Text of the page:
Do I need a building permit to do construction work in Arizona?
If you are planning on doing any building work, whether commercial or residential, chances are you will need to get building permits from your local municipality before you can start the work. The type of permit or permits you will need depends on the work you plan to do and the city in Arizona where the work will occur.
|CLICK THE LINKS TO YOUR CITY BELOW TO APPLY FOR A BUILDING PERMIT
Some cities have a general building permit application, whereas others have separate permit applications for project type or for the different phases of construction. Not all cities have forms on their site and might only list a contact and phone number.
When do I need to get a building permit?
Generally, construction work in Arizona that involves building a structure from scratch or expanding, altering, repairing, moving or demolishing a current structure will need to apply for a building permit. This includes any substantial changes to a structure’s electrical, plumbing, or mechanical systems. You will also need to get a building permit if you plan to change the occupancy of the building, for example from a single family residence to a duplex.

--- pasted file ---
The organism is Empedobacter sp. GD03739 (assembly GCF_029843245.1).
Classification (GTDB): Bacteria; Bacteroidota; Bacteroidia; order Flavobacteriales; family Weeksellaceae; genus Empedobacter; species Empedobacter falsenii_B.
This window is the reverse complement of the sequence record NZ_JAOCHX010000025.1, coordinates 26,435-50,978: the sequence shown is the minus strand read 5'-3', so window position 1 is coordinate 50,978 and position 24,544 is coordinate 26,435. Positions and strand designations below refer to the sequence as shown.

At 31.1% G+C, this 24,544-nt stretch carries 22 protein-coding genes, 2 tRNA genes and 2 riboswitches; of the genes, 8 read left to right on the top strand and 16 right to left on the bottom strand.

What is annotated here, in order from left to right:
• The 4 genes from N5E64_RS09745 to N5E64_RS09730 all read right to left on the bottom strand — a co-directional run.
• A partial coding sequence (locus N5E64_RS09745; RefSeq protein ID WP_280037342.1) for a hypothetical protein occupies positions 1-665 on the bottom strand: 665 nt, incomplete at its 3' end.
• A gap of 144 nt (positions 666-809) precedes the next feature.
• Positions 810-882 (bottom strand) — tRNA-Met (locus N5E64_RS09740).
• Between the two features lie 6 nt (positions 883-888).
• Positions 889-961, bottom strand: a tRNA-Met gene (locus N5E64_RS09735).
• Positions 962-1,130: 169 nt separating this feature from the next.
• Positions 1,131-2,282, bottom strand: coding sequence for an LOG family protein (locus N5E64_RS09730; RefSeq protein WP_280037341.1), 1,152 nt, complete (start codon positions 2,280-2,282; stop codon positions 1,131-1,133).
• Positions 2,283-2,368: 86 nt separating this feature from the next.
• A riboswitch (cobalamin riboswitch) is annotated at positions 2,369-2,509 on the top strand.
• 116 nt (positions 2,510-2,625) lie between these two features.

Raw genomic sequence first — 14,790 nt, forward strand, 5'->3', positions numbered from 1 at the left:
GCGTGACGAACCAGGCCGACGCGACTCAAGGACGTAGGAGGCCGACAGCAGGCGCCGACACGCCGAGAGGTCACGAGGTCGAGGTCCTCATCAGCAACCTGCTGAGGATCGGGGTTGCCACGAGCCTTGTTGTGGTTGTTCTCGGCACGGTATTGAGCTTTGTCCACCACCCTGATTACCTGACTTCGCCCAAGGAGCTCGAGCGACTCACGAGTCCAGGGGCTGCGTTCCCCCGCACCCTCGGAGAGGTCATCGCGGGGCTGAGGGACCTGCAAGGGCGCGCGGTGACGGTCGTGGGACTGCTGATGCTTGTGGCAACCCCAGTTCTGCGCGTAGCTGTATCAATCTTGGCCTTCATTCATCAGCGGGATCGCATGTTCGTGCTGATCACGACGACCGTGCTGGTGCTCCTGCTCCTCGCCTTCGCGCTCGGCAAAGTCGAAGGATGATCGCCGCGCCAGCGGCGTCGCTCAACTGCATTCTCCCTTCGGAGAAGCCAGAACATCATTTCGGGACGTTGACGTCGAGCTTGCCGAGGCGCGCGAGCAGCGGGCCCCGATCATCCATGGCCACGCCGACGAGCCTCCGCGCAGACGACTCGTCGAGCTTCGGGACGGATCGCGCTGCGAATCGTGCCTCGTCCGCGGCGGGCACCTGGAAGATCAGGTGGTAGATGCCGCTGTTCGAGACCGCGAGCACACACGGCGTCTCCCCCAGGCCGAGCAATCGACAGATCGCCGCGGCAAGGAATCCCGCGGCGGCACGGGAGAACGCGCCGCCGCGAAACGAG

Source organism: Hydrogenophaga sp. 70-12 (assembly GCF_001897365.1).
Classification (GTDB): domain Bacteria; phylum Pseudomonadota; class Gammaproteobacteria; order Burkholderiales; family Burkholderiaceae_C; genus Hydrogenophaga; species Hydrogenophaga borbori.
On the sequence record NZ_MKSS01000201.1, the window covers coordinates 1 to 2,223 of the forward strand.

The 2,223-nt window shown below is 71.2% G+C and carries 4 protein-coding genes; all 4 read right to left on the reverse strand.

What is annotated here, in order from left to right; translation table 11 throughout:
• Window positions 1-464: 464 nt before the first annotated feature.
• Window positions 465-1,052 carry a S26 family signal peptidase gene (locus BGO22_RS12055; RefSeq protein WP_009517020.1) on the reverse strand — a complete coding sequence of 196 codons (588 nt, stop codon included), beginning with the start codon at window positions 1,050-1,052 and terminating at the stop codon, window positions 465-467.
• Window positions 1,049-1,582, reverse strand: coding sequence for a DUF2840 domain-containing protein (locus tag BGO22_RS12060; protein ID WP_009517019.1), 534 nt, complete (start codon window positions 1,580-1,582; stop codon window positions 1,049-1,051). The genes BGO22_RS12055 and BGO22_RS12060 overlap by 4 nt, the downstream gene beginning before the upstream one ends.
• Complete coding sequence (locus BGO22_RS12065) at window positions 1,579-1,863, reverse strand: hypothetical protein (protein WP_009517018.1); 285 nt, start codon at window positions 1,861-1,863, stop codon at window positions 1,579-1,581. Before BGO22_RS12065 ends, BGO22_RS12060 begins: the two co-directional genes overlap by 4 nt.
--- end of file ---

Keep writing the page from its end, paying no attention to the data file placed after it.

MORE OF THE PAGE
What work does not require a building permit in Arizona?
This will depend on the city where the property is located. For example, Prescott exempts basic painting, plumbing fixture replacements, switch replacements, fences under four feet tall, small decks, and small sheds. But in addition to these, the city of Page exempts fences under six feet tall as well as sidewalks and driveways. Generally basic repairs will not require a permit as long as the repairs meet the general building code requirements.
What documents and information is required on most building permit applications in Arizona?
While the actual information requested may vary depending on the type of permit you are applying for and the city where you file the application, there is some general information that most applications in Arizona will request. This includes:
• Owner’s name, address, phone number
• The legal description of the property
• Contractor’s name and license information
• Copies of the construction plan
• Estimated valuation of the proposed work
There may be additional information that you need to give depending on the type of work and the nature of the property. For example, a licensed contractor must be on the premises at all times during construction on a rental property in Phoenix, and you must be able to give the information on that contractor at the time you apply for your permits. There may also be different information required if the property in question is in residential area instead of a commercial zone.
Disclaimer: This site is for informational purposes only and does not constitute legal, financial or tax advise. The information on this site should not be relied upon as an official source of information and should be independently verified.